BRISTOL, Tenn. (WJHL) – Stan and Jordan Cannon have enjoyed going to NASCAR races for years together.
Stan Cannon moved to the Tri-Cities from Florida decades ago where he began to support Darrell Waltrip in the 1980s. After watching some races on television, the Kingsport resident decided to head over to Bristol to watch his first race in person.
His love for the sport was passed on to his son, Jordan.
Jordan Cannon told News Channel 11 that the love for anything racing runs deep in the Cannon family.
“I enjoyed cars going fast,” Jordan Cannon said. “It was just another thing for me to watch.”
However, both Stan and Jordan explained that one thing was very noticeable about the sport that they love: The lack of fellow minorities.
The sport lacked minority drivers and fans for many of its early years, particularly when the elder Cannon began watching. The stereotypes from those around him began to set in.
“I’ve heard all kinds of different things,” Stan Cannon said. “Some say, ‘NASCAR? Why would you go watch that?'”
This was the same for Jordan Cannon growing up. He said that he had mixed emotions about attending a race in person because he was unsure about how he’d be received.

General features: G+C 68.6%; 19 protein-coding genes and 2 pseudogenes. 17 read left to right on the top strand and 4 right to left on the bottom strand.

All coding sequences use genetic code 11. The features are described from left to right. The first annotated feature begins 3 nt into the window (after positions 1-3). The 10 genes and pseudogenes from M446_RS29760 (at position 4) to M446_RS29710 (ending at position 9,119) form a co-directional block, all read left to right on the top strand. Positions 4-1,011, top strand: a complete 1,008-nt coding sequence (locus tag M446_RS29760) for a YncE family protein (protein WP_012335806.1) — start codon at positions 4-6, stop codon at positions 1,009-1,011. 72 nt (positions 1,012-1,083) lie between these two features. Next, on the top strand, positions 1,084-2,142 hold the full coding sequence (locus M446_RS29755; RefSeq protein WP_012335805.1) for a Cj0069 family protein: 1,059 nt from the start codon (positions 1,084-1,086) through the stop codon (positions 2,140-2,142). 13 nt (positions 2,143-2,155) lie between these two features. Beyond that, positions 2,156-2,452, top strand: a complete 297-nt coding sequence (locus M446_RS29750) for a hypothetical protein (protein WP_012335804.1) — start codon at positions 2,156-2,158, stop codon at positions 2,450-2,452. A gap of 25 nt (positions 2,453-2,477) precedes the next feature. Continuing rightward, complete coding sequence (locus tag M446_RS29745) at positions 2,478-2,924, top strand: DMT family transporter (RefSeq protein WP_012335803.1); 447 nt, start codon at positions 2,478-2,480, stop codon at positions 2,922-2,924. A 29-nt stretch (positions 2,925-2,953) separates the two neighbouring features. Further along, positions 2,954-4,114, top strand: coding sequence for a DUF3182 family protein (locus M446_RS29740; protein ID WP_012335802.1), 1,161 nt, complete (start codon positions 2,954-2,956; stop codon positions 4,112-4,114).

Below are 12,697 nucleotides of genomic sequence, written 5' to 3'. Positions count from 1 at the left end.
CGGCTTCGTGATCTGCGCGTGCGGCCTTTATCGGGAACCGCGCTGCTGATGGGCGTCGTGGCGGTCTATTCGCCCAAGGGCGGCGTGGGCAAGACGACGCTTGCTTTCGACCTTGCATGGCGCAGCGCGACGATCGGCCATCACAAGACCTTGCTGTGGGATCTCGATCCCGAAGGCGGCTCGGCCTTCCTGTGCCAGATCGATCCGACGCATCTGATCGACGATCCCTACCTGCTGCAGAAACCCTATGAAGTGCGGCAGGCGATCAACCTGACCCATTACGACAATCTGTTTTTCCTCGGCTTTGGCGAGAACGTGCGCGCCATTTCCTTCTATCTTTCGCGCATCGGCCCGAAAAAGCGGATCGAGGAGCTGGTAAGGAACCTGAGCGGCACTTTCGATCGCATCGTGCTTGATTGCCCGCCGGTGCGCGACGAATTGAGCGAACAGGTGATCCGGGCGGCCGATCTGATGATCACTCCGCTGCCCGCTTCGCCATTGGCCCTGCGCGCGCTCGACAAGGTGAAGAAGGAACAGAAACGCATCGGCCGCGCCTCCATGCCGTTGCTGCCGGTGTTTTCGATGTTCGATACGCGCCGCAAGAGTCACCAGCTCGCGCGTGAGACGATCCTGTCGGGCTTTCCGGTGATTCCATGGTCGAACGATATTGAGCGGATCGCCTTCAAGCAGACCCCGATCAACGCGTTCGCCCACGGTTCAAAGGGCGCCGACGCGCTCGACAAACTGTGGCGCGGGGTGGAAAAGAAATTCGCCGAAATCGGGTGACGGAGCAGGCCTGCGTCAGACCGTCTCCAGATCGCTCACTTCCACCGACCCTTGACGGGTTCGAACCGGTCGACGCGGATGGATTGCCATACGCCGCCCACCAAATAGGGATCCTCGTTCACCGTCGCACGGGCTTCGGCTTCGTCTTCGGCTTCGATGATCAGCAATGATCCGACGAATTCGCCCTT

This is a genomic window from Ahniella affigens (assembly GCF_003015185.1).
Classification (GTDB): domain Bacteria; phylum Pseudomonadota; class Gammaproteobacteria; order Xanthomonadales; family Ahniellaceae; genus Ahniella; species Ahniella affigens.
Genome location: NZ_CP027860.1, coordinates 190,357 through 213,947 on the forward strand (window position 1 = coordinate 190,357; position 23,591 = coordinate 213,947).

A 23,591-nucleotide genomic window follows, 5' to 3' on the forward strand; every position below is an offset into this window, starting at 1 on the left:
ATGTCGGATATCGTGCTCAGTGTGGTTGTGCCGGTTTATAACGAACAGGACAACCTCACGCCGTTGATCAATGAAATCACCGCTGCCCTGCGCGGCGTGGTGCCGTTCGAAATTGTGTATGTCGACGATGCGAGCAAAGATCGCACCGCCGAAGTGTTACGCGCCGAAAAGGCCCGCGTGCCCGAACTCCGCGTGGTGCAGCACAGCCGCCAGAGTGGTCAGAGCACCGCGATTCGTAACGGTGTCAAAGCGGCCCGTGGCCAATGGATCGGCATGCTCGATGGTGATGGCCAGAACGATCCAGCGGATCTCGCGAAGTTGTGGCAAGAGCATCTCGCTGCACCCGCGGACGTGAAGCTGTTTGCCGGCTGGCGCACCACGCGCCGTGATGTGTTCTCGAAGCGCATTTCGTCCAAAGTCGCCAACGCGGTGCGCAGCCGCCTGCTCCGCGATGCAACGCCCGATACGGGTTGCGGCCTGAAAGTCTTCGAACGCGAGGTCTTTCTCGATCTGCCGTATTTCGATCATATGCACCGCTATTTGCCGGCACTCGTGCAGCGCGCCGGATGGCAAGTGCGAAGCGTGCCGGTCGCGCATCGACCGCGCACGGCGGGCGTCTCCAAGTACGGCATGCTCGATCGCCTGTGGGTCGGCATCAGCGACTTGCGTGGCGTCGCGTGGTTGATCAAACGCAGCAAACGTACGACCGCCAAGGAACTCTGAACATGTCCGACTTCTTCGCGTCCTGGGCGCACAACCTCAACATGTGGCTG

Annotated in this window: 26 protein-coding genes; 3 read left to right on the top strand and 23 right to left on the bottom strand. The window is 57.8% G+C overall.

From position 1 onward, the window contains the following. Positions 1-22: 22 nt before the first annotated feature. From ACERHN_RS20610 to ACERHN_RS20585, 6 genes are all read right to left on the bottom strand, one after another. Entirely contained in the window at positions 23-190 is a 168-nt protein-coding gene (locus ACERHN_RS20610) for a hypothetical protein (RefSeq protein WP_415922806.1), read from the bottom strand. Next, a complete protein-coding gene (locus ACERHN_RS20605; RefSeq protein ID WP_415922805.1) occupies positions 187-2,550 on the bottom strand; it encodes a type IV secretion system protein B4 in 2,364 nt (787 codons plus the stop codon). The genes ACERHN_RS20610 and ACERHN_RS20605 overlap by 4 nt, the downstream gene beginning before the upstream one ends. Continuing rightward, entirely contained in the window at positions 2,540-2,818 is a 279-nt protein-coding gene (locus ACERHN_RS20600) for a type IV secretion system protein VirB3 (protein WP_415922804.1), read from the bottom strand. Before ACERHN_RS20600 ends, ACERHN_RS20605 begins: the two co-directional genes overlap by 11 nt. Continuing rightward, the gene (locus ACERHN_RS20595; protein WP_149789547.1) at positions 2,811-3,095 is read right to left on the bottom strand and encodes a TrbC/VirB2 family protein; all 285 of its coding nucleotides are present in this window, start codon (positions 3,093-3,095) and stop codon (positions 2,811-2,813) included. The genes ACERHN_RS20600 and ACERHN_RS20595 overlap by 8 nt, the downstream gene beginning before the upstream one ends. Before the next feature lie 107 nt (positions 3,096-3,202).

“I was excited and a little bit nervous,” Jordan Cannon said. “You’ve heard rumors about you may not be accepted at the track because I look different.”
Jordan went on to explain that his experience at Bristol was fantastic, despite his fears.
Jordan and many other people of color found a home in a Facebook group named ‘Black NASCAR fans.’ The group was created at the start of the COVID-19 pandemic and has gained traction over the past year.
Its co-founder, Jason Boykin, said that he attended a race and noticed a big interest amongst minority fans. He said that he wanted to give those fans an outlet.
“Tons of Hispanic fans and quite a few African American fans,” Boykin said. “It was a much more diverse grandstand than you think.”
Diversity has slowly grown on the track and in the stands. Drivers like Bubba Wallace and Daniel Suarez are in the top series of NASCAR and a growing base of minority fans are taking interest.